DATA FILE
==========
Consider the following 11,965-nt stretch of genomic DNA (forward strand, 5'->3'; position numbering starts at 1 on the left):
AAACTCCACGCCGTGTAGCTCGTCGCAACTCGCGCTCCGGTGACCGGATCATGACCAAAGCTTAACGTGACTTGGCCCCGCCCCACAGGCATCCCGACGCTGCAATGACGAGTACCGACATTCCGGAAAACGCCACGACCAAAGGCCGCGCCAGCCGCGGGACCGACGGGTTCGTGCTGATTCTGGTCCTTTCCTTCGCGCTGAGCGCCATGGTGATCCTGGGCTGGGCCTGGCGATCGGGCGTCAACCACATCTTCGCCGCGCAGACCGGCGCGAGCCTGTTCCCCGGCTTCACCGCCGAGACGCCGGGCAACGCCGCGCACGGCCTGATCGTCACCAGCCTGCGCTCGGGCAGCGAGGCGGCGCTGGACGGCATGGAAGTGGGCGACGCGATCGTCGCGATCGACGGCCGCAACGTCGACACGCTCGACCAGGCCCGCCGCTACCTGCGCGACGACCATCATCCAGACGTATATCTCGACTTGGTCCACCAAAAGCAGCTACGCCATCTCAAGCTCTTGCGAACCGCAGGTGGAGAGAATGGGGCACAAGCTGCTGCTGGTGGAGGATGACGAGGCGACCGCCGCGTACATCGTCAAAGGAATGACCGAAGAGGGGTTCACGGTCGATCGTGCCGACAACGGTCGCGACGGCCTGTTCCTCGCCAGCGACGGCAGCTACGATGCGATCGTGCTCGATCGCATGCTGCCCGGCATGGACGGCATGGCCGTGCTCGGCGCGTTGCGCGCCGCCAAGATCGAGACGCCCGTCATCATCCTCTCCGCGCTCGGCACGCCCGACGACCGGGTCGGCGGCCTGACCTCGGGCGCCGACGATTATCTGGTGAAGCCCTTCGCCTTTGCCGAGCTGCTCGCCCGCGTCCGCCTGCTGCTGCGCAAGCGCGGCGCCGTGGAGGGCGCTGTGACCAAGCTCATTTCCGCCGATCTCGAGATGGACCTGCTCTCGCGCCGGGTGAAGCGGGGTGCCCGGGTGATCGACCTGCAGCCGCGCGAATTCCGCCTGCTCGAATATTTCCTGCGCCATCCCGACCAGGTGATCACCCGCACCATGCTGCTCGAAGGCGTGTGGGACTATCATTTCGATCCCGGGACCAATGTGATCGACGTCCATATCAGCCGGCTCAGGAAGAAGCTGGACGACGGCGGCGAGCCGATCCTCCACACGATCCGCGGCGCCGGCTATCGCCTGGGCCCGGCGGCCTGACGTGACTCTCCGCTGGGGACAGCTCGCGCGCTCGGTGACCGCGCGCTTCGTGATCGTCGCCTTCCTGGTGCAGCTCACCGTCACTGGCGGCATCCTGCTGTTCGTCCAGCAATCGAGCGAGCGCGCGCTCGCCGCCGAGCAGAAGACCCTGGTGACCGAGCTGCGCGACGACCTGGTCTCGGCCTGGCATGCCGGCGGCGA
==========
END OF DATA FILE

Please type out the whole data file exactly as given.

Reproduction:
Consider the following 11,965-nt stretch of genomic DNA (forward strand, 5'->3'; position numbering starts at 1 on the left):
AAACTCCACGCCGTGTAGCTCGTCGCAACTCGCGCTCCGGTGACCGGATCATGACCAAAGCTTAACGTGACTTGGCCCCGCCCCACAGGCATCCCGACGCTGCAATGACGAGTACCGACATTCCGGAAAACGCCACGACCAAAGGCCGCGCCAGCCGCGGGACCGACGGGTTCGTGCTGATTCTGGTCCTTTCCTTCGCGCTGAGCGCCATGGTGATCCTGGGCTGGGCCTGGCGATCGGGCGTCAACCACATCTTCGCCGCGCAGACCGGCGCGAGCCTGTTCCCCGGCTTCACCGCCGAGACGCCGGGCAACGCCGCGCACGGCCTGATCGTCACCAGCCTGCGCTCGGGCAGCGAGGCGGCGCTGGACGGCATGGAAGTGGGCGACGCGATCGTCGCGATCGACGGCCGCAACGTCGACACGCTCGACCAGGCCCGCCGCTACCTGCGCGACGACCATCATCCAGACGTATATCTCGACTTGGTCCACCAAAAGCAGCTACGCCATCTCAAGCTCTTGCGAACCGCAGGTGGAGAGAATGGGGCACAAGCTGCTGCTGGTGGAGGATGACGAGGCGACCGCCGCGTACATCGTCAAAGGAATGACCGAAGAGGGGTTCACGGTCGATCGTGCCGACAACGGTCGCGACGGCCTGTTCCTCGCCAGCGACGGCAGCTACGATGCGATCGTGCTCGATCGCATGCTGCCCGGCATGGACGGCATGGCCGTGCTCGGCGCGTTGCGCGCCGCCAAGATCGAGACGCCCGTCATCATCCTCTCCGCGCTCGGCACGCCCGACGACCGGGTCGGCGGCCTGACCTCGGGCGCCGACGATTATCTGGTGAAGCCCTTCGCCTTTGCCGAGCTGCTCGCCCGCGTCCGCCTGCTGCTGCGCAAGCGCGGCGCCGTGGAGGGCGCTGTGACCAAGCTCATTTCCGCCGATCTCGAGATGGACCTGCTCTCGCGCCGGGTGAAGCGGGGTGCCCGGGTGATCGACCTGCAGCCGCGCGAATTCCGCCTGCTCGAATATTTCCTGCGCCATCCCGACCAGGTGATCACCCGCACCATGCTGCTCGAAGGCGTGTGGGACTATCATTTCGATCCCGGGACCAATGTGATCGACGTCCATATCAGCCGGCTCAGGAAGAAGCTGGACGACGGCGGCGAGCCGATCCTCCACACGATCCGCGGCGCCGGCTATCGCCTGGGCCCGGCGGCCTGACGTGACTCTCCGCTGGGGACAGCTCGCGCGCTCGGTGACCGCGCGCTTCGTGATCGTCGCCTTCCTGGTGCAGCTCACCGTCACTGGCGGCATCCTGCTGTTCGTCCAGCAATCGAGCGAGCGCGCGCTCGCCGCCGAGCAGAAGACCCTGGTGACCGAGCTGCGCGACGACCTGGTCTCGGCCTGGCATGCCGGCGGCGA